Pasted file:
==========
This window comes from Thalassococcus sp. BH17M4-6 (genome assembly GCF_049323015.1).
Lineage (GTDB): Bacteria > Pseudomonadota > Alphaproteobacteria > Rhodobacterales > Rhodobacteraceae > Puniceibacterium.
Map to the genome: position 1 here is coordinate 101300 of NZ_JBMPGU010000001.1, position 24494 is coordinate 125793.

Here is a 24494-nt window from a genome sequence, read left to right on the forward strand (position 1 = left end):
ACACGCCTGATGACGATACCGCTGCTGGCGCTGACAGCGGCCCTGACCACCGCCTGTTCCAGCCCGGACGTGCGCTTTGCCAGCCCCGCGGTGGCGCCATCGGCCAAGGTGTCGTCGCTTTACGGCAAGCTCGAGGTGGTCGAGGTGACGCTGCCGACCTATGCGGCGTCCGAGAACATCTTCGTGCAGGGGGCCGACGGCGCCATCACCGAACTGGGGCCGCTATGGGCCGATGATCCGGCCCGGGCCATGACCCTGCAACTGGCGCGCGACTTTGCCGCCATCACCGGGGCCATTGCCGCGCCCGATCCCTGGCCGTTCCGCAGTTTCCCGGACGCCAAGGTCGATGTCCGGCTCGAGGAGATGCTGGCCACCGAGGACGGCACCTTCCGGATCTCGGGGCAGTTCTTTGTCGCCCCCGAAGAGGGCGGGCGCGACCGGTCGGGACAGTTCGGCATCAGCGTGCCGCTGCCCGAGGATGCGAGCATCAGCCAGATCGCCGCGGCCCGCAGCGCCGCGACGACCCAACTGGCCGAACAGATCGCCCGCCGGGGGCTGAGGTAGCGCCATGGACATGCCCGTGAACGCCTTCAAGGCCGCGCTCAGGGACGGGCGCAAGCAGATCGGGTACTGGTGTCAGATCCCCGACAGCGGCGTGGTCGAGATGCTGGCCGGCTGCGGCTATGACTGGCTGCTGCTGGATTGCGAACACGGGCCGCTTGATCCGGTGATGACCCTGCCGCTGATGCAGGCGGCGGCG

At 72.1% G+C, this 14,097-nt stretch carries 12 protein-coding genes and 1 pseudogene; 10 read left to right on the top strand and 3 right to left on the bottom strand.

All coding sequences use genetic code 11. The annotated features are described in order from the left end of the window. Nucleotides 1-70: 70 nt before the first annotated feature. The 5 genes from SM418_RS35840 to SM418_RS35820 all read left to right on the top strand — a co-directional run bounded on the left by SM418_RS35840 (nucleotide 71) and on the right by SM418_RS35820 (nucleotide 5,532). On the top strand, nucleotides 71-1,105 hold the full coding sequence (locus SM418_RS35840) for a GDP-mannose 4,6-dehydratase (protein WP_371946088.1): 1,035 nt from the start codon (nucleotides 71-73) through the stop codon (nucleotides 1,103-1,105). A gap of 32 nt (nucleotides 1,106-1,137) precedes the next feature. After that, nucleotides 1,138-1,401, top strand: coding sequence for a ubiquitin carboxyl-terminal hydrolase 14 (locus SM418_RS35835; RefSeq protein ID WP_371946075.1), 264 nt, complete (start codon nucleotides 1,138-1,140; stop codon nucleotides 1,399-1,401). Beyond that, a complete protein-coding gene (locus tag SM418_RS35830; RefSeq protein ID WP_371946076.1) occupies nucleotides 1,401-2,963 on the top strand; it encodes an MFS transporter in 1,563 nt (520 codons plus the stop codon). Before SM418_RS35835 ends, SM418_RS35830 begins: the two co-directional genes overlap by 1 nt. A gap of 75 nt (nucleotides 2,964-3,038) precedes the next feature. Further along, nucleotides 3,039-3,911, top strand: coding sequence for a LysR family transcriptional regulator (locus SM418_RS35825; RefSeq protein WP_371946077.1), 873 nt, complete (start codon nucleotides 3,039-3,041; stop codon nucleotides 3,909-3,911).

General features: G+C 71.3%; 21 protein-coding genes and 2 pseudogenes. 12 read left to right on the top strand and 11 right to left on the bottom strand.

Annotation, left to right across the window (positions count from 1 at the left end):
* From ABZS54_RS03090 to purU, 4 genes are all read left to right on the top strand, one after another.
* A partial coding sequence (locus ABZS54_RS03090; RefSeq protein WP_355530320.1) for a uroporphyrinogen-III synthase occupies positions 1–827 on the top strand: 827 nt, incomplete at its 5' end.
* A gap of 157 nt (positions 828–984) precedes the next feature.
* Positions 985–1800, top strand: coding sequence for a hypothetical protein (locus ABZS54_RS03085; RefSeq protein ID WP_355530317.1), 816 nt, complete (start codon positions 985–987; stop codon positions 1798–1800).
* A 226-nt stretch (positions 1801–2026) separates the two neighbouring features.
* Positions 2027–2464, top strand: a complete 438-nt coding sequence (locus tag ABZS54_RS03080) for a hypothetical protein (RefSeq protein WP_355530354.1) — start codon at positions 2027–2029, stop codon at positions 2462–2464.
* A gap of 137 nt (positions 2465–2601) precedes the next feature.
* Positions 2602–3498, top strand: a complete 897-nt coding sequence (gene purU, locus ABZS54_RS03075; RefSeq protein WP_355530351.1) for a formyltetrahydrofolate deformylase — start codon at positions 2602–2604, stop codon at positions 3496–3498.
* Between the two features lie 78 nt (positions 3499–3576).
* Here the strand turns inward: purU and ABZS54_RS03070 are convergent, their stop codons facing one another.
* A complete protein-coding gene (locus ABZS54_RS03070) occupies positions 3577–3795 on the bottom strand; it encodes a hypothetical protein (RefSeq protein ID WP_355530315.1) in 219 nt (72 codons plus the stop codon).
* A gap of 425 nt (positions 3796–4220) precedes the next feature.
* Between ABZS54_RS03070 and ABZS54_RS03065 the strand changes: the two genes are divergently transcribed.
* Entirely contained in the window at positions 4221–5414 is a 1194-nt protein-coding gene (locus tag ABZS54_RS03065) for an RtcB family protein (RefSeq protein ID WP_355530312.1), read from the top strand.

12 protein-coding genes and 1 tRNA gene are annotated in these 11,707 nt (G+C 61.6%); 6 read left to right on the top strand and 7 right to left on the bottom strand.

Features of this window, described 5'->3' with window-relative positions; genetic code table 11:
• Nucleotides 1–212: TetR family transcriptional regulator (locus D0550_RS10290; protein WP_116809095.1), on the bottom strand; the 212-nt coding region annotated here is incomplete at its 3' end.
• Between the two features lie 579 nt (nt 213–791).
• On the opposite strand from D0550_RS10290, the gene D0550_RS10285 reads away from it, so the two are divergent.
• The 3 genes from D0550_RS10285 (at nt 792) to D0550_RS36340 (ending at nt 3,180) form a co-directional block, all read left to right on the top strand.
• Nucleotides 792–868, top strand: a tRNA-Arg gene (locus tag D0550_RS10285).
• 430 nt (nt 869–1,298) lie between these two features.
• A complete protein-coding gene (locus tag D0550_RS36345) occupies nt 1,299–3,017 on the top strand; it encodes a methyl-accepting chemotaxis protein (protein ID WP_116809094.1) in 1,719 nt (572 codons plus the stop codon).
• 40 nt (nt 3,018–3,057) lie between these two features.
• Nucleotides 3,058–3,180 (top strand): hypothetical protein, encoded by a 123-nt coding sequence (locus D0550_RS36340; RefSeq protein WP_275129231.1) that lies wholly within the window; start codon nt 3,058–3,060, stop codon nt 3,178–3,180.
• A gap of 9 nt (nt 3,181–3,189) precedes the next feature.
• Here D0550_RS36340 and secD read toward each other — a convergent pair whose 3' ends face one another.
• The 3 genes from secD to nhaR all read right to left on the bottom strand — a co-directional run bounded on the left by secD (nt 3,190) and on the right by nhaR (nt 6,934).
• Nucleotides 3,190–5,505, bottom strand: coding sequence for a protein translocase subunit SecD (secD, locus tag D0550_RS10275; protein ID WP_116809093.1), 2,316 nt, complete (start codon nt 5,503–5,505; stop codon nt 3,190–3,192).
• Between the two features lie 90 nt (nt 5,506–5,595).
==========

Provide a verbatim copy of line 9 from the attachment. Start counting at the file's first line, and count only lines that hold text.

Annotation, left to right across the window (positions count from 1 at the left end):